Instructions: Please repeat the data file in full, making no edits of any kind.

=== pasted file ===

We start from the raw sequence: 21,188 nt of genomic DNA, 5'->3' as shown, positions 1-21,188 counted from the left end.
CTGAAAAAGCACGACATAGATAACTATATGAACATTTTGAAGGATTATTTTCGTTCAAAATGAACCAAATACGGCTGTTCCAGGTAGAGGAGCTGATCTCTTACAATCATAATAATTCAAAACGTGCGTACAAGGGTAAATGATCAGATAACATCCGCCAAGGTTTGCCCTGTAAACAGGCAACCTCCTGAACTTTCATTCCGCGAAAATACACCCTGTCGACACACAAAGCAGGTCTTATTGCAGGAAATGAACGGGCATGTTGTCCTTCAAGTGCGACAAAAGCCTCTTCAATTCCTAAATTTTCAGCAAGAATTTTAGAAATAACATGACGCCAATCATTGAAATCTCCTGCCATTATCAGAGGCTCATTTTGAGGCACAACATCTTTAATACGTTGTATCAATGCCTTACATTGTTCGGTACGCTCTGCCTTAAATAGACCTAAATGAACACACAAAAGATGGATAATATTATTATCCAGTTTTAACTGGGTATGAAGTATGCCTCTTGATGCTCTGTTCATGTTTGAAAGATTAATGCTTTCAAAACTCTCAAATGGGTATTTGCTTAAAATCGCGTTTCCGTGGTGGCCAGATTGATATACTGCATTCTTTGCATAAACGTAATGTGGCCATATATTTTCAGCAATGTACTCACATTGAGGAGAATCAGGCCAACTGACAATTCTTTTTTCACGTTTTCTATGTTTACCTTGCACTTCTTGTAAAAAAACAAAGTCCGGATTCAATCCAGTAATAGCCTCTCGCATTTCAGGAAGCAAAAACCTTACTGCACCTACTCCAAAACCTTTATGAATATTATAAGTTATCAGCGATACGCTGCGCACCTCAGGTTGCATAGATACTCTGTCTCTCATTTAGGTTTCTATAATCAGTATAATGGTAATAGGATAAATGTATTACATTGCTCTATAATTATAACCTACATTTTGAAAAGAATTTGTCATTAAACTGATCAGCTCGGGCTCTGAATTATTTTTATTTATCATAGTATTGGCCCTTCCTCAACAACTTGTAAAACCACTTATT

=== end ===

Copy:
We start from the raw sequence: 21,188 nt of genomic DNA, 5'->3' as shown, positions 1-21,188 counted from the left end.
CTGAAAAAGCACGACATAGATAACTATATGAACATTTTGAAGGATTATTTTCGTTCAAAATGAACCAAATACGGCTGTTCCAGGTAGAGGAGCTGATCTCTTACAATCATAATAATTCAAAACGTGCGTACAAGGGTAAATGATCAGATAACATCCGCCAAGGTTTGCCCTGTAAACAGGCAACCTCCTGAACTTTCATTCCGCGAAAATACACCCTGTCGACACACAAAGCAGGTCTTATTGCAGGAAATGAACGGGCATGTTGTCCTTCAAGTGCGACAAAAGCCTCTTCAATTCCTAAATTTTCAGCAAGAATTTTAGAAATAACATGACGCCAATCATTGAAATCTCCTGCCATTATCAGAGGCTCATTTTGAGGCACAACATCTTTAATACGTTGTATCAATGCCTTACATTGTTCGGTACGCTCTGCCTTAAATAGACCTAAATGAACACACAAAAGATGGATAATATTATTATCCAGTTTTAACTGGGTATGAAGTATGCCTCTTGATGCTCTGTTCATGTTTGAAAGATTAATGCTTTCAAAACTCTCAAATGGGTATTTGCTTAAAATCGCGTTTCCGTGGTGGCCAGATTGATATACTGCATTCTTTGCATAAACGTAATGTGGCCATATATTTTCAGCAATGTACTCACATTGAGGAGAATCAGGCCAACTGACAATTCTTTTTTCACGTTTTCTATGTTTACCTTGCACTTCTTGTAAAAAAACAAAGTCCGGATTCAATCCAGTAATAGCCTCTCGCATTTCAGGAAGCAAAAACCTTACTGCACCTACTCCAAAACCTTTATGAATATTATAAGTTATCAGCGATACGCTGCGCACCTCAGGTTGCATAGATACTCTGTCTCTCATTTAGGTTTCTATAATCAGTATAATGGTAATAGGATAAATGTATTACATTGCTCTATAATTATAACCTACATTTTGAAAAGAATTTGTCATTAAACTGATCAGCTCGGGCTCTGAATTATTTTTATTTATCATAGTATTGGCCCTTCCTCAACAACTTGTAAAACCACTTATT